Is long-life milk the answer to age-related diseases?

Friday, 21st April, 2017

ANU's Professor John Carver's UHT milk research linked to Alzheimer's and Parkinson's. Photo: ANU

LONG-LIFE milk could hold the key to better understanding age-related diseases including Alzheimer's, Parkinson's and type 2 diabetes.

The new study on why ultra-high temperature (UHT) milk goes off could open the door to improved treatment for aged related diseases, and even lead to prevention.

About 500 million people worldwide suffer from these diseases, which cause millions of deaths each year.

A team of international and Australian scientists from Australian National University in Canberra, the CSIRO and University of Wollongong led the study into why long-life milk goes bad.

The researchers found that gel formed when UHT milk was left out for a long time was similar to plaque deposits that can occur in the human body and cause some diseases.

Co-lead researcher, ANU's John Carver said two unrelated proteins aggregate in UHT milk over a period of months to form clusters called amyloid fibrils, which cause the milk to transform from a liquid into a gel.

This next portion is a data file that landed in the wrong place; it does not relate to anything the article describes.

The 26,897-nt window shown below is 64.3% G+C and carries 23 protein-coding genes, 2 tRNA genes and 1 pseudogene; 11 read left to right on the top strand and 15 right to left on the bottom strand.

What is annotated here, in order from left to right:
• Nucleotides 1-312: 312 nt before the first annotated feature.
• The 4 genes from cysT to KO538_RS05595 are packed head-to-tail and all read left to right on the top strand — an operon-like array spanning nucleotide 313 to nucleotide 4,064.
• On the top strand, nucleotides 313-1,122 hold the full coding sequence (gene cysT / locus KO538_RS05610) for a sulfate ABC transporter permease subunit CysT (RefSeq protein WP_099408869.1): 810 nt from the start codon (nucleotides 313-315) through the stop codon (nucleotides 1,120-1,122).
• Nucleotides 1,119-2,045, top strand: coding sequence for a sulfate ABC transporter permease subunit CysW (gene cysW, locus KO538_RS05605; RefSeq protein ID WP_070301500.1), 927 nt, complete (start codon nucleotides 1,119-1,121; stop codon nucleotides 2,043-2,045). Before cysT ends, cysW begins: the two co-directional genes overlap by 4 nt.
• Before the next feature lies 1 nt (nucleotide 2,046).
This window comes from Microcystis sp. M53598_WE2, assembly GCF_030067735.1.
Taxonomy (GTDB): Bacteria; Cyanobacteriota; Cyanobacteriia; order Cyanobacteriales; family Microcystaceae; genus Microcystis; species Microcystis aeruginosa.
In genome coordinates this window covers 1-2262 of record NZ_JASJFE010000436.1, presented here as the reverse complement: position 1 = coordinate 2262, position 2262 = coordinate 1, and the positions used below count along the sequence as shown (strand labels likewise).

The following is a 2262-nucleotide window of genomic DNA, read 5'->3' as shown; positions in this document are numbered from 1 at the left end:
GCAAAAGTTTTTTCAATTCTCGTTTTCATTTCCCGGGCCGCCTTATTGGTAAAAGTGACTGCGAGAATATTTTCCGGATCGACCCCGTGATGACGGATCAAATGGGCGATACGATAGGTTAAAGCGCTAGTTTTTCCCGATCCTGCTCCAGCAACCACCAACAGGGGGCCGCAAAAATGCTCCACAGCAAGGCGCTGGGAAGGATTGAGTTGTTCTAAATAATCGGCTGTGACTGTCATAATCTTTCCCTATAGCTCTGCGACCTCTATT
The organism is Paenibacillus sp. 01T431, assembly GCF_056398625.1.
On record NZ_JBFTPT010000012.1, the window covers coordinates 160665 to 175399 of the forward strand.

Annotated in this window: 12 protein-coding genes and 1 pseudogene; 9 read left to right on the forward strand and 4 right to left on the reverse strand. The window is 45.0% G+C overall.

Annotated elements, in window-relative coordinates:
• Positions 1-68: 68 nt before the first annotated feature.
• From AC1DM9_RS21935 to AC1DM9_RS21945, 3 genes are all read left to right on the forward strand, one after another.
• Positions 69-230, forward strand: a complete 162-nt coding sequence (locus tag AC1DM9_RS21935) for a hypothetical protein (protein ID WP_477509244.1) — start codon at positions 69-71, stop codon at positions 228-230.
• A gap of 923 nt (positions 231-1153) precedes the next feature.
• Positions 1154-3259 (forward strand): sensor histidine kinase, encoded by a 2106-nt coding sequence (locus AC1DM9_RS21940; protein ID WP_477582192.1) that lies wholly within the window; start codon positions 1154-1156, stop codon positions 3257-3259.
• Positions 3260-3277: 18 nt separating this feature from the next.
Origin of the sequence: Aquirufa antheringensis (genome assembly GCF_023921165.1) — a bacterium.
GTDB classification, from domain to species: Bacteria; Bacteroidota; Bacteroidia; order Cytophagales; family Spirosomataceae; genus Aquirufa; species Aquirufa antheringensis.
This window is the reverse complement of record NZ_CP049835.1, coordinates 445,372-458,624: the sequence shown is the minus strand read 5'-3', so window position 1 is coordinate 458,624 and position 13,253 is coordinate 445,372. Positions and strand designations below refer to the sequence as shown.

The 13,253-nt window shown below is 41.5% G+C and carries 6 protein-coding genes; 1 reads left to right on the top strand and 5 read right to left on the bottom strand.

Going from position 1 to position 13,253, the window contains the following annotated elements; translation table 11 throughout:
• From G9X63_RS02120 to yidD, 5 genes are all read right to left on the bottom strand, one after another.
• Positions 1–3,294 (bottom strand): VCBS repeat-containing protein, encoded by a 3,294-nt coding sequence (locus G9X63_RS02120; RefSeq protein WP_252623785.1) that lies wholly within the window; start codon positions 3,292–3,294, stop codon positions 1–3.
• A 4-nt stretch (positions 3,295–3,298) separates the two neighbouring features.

He said the same type of protein clusters are found in plaque deposits in cases of Alzheimer's and Parkinson's.

"Parkinson's, dementia and type 2 diabetes are big problems for the ageing population in Australia and many other countries around the world," said Professor Carver from the ANU Research School of Chemistry.

"Our interest in milk proteins led to a discovery of the reason for this gelling phenomenon occurring in aged UHT milk."

He said if scientists could stop long-life milk going off and forming the protein clusters, this could hold the key to finding a cure for diseases.

Professor Carver said the research "does not suggest UHT milk can cause these age-related diseases".

He said milk proteins changed structurally when heated briefly to around 140 degrees to produce UHT milk, causing the gelling phenomenon with long-term storage.

He said normal pasteurised milk did not form amyloid fibrils.

The study was published in the journal Small.

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